Dropping a clustered index shouldn't be expensive in terms of time, but the server should not permit you to drop an index that is placed by the server to protect DRI (Declarative Referential Integrity). It shouldn't take a long time, but the DROP INDEX ought to fail.

    When you create a new clustered index, it can cause massive amounts of I/O operations because a clustered index effectively rearranges the data store for the entire table. That means that every row in the table can (and probably will) move, and that every existing index on the table will need to be rebuilt.

    When you change a table with a clustered index (using INSERT, UPDATE, or DELETE) the amount of I/O should be nearly the same as updating the same table without the clustered index. It is possible that you might have a page split that a heap insert would not incur, but the grand total of the I/O shouldn't be significantly different.

    Whatever is causing the change in disk I/O and log file usage is almost certainly not the clustered index alone. Something else is either part or all of this problem.

    To answer your questions as you posted them:

    1) Take regular incremental backups to allow log space to be reused. This should not affect the time needed, but it will reduce the log file growth.

    2) Dropping the clustered index should be impossible using DROP INDEX. I think you'll need to use ALTER TABLE to make this happen. Dropping the index ought to be quick, although creating a new index may take a while.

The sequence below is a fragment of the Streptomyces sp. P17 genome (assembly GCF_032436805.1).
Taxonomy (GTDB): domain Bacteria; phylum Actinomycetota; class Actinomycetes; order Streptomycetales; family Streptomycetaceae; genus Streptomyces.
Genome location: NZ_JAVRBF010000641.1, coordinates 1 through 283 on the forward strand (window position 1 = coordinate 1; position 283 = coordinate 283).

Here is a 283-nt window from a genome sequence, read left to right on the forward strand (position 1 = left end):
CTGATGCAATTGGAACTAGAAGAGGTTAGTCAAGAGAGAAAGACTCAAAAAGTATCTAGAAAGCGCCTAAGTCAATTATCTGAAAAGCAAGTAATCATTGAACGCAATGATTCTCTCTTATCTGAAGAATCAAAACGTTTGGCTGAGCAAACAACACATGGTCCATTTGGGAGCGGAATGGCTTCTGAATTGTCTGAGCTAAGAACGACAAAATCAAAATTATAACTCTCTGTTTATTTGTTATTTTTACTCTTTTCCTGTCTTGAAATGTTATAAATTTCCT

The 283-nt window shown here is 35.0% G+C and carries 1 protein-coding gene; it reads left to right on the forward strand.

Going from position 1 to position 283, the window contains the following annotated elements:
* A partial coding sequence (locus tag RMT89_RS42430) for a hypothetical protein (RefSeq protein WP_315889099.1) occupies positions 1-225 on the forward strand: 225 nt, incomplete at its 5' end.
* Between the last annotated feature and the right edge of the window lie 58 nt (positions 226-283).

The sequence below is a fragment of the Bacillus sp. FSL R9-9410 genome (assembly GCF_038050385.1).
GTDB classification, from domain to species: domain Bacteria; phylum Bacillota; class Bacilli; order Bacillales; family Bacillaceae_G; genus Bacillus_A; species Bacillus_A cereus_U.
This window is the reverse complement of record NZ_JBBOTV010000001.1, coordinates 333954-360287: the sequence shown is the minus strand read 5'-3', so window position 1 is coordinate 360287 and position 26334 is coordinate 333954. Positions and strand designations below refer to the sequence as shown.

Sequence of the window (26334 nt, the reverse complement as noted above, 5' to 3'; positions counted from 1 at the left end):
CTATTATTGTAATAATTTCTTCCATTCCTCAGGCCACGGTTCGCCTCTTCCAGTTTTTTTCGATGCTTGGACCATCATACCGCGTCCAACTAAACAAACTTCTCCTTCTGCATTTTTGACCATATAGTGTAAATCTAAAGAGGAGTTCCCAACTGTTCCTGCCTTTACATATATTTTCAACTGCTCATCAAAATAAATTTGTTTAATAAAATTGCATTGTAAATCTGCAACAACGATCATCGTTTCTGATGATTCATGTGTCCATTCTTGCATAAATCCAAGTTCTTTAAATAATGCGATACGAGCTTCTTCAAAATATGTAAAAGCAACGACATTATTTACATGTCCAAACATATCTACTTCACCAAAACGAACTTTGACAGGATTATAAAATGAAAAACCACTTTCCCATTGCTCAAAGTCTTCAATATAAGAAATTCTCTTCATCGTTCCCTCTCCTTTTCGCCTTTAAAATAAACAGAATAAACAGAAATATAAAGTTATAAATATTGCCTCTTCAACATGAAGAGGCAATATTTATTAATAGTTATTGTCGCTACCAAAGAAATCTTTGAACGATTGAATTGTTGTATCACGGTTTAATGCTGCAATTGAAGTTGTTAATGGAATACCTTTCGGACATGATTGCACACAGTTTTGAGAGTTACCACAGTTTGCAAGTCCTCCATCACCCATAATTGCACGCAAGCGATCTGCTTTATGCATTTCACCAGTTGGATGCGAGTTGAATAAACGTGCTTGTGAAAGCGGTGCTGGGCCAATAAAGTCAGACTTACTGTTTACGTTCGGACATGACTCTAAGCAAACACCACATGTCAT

-PatP

  5. #5
    Join Date
    Nov 2005
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    Quote Originally Posted by Pat Phelan
    Dropping a clustered index shouldn't be expensive in terms of time
    Unless there are other indexes on the table.

  6. #6
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    are there any triggers on this table?

  7. #7
    Join Date
    Oct 2007
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    Quote Originally Posted by pootle flump
    If the clustered index is an identity then you are not getting page splits unless you are making changes to data attribute columns and increasing the size of this data. On inserts you are certainly not getting page splits - monotonically increasing clustered indexes like this will not create splits and are the fastest possible index for inserts (faster even than no clustered index).

    Hang on - I just reread - are you changing the clustered index constantly?

    Thanks for your interest in my problem
    When I observed in Sql profiler, if there is any Insertion or Updation, it is trying re-page(indexing Pages) whole

    come to last point made by you
    Intially I declared it as clustered index, now because of slow performance i wanted it to drop and create NON-CLUSTER index

  8. #8
    Join Date
    Oct 2007
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    Hi Pat Phelan,
    Thanks for your interest in my problem

    I Got what exactly you wanted to say
    still I have some clarifications

    1) I try to drop the clustered index using "ALTER TABLE" after removing DRI
    and then I recreate the NONCLUSTERED INDEX using
    "ALTER Table Document ADD CONSTRAINT PK_Document_id PRIMARY KEY NONCLUSTERED (id) ON [PRIMARY] "

    whether it will give any impact on performance

  9. #9
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    OK, you're dropping the constraint, not the index

    Do you know what clustering means?
    Brett